APP OF THE DAY: Snapseed review (iOS)

Nik Software has been making some excellent high-end software for a long time now. If you're a serious photography enthusiast then you may have heard of or even already use Efex Pro - a black and white conversion tool that's been received with critical acclaim.

But now you needn't be a serious photographer at all, because the company's Snapseed retouching software, available for iPhone and iPad, has bags of features on offer. And best of all it's totally free.

Snapseed

Format
iOS
Price
Free
Where
Apple Store

There's hardly a shortage of photography apps for the iPhone. In fact there are already shed loads in the App Store. Some, such as Instagram or Photoshop Express, are free - so is there room for another app in a crowded market place?

In short, yes, we reckon so. Nik Software isn't mucking about with this app - which, by the way, used to cost £2.99 for iPad - as Snapseed is an easy to use, responsive and delivers great results.

Open up the app and there's a row of adjustment tools at the bottom or left-hand side, depending on portrait and landscape orientation of your device. Tools are extensive too, so take a deep breath: there are automatic, selective adjust, tune image, straighten, crop, details, black & white, vintage, drama, grunge, centre focus, frames, and tilt-shift that pretty much every base.

In the centre of the screen, or to the right-hand side if you're working in a landscape orientation, is space for the image you're working in.

Whether sourcing a shot from your device's library, importing a picture taken on a dedicated camera or snapping a new shot using an iPhone's camera there are few limitations to what can be imported. If you have an iPad 3, for example, then Nik Software says that the maximum image size is up to a massive 20.25-megapixels and that the software will read JPEG, TIFF and Raw files (via a camera connector).

Processing is pretty quick too, shown by a percentage counter to the top of the image, though things slow down a little as image size increases. The 13MB, 24-megapixel Nikon D3200 image sample that we loaded into the software took some 10 seconds to process into black and white on an iPhone 4 - that's not bad considering the size and scale. However the file was then downscaled to 16.7-megapixels - hardly small, but shows that there are limitations to different devices capabilities.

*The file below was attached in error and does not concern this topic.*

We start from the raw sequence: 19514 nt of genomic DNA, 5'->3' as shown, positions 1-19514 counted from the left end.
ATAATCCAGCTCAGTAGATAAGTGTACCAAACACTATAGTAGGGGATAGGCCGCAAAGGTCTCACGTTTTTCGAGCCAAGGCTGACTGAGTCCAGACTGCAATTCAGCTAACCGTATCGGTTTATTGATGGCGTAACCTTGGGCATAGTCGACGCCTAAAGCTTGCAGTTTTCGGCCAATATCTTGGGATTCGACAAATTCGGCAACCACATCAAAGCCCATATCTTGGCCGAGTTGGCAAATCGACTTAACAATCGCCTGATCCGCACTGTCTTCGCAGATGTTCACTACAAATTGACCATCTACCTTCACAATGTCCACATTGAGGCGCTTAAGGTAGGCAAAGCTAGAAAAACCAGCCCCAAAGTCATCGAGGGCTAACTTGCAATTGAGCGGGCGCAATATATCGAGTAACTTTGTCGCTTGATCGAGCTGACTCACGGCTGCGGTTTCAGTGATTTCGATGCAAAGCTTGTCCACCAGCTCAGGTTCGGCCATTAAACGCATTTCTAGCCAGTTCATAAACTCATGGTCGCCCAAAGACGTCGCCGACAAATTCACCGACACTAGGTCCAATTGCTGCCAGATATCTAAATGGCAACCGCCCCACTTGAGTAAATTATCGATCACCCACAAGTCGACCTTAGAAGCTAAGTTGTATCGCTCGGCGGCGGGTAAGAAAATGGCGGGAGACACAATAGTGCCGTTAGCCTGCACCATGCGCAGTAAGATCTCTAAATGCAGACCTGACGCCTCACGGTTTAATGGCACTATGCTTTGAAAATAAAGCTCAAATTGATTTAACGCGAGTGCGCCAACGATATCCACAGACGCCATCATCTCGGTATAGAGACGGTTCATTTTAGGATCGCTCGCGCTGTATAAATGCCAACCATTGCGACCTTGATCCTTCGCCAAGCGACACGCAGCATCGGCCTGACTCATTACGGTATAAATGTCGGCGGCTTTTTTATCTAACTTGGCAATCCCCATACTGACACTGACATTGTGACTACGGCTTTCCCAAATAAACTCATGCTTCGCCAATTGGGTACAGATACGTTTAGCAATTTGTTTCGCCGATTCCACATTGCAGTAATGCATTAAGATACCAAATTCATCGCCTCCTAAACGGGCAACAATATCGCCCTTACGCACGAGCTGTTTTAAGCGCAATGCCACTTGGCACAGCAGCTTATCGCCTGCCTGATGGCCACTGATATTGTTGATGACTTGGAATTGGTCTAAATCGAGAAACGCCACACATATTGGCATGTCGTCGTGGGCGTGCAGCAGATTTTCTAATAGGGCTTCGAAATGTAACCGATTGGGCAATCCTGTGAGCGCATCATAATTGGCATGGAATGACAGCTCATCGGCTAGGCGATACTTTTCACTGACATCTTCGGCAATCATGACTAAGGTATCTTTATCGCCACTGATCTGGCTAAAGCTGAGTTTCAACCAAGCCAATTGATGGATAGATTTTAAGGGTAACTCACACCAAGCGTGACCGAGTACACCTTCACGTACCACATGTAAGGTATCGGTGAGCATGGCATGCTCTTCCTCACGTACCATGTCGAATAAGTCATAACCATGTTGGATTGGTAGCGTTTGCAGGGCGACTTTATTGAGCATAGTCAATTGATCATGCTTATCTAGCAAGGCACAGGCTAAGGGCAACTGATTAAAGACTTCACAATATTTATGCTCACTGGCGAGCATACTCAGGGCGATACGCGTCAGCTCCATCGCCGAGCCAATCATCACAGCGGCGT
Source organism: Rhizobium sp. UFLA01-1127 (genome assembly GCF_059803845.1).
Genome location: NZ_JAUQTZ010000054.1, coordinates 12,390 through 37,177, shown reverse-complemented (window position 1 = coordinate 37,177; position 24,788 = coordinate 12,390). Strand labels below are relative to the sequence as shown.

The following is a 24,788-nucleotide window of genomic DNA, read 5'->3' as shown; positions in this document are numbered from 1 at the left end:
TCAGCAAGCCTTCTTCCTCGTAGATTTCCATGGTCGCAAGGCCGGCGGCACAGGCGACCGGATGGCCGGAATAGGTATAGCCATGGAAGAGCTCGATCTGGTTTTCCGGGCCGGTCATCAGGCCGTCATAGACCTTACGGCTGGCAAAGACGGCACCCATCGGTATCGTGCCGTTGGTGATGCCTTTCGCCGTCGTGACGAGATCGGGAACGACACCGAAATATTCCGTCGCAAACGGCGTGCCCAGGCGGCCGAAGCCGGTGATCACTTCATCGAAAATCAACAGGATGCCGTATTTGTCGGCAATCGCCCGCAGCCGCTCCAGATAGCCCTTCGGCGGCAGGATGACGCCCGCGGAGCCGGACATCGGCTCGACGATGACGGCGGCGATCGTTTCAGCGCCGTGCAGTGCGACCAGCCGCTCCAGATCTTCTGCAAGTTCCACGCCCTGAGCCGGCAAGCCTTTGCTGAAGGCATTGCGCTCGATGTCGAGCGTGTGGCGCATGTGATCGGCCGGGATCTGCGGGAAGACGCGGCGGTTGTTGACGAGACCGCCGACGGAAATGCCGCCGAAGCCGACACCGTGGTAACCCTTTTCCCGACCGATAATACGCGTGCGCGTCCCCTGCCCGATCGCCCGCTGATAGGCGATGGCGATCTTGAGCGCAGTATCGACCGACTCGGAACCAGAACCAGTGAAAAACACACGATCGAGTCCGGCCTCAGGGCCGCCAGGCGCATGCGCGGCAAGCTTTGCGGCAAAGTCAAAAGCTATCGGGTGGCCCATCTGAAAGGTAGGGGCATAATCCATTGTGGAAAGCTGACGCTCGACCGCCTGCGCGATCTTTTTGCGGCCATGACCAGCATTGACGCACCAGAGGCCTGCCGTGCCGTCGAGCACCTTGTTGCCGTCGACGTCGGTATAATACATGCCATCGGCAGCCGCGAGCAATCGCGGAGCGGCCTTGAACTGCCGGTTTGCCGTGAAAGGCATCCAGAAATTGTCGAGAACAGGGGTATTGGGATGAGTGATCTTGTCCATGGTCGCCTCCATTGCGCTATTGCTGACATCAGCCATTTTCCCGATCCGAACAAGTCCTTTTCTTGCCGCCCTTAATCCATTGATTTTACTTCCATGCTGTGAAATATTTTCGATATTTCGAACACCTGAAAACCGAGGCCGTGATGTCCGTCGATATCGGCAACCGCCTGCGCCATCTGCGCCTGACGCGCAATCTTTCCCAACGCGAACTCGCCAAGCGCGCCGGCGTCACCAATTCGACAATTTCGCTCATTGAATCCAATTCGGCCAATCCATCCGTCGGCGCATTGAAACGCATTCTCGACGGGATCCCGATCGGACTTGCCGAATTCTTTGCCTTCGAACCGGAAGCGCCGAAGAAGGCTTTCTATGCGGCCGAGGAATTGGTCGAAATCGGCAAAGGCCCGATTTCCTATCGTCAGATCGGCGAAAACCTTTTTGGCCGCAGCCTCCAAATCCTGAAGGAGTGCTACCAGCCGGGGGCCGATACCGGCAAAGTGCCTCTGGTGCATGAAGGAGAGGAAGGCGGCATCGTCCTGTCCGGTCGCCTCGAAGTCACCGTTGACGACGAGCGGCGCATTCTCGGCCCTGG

Once a tool is selected there are three main controls to make adjustments: swipe up or down to select between the various sub options, such as filter strength and saturation in the drama adjustment; press the screen and apply the adjustment by moving left and right through +/-100; and a pinching motion will, where relevant, adjust circular selection or, for example, the tilt-shift blur area.

Although it's not possible to see images at a 100 per cent pixel level, the sharpening and structure tools found within the detail adjustment are the exception. Here it's possible to click and drag a magnifier over any part of the image to see how subtle (or harsh) your adjustment is.

Black and white adjustment is, in true Nik style, excellent too. As well as brightness, contrast and grain filters there are colour filters to produce different b&w results.

Once you're done adjusting, or stacking on all manner of adjustments, you can re-save the file, email it, open it in another app such as Dropbox, or post it to Flickr, Facebook, Twitter or Instagram with the click of a button.

So whether you want to make some serious adjustments, or just have a good ol' muck around with some "fun" filters, Snapseed has the versatility to cater for both. And cater for both well.

Given that many basic apps charge 69p for a simple tilt-shift effect - something that's also in Snapseed amid all its other goodies - you'd be mad to miss this free app. Yup, Snapseed is seriously good stuff.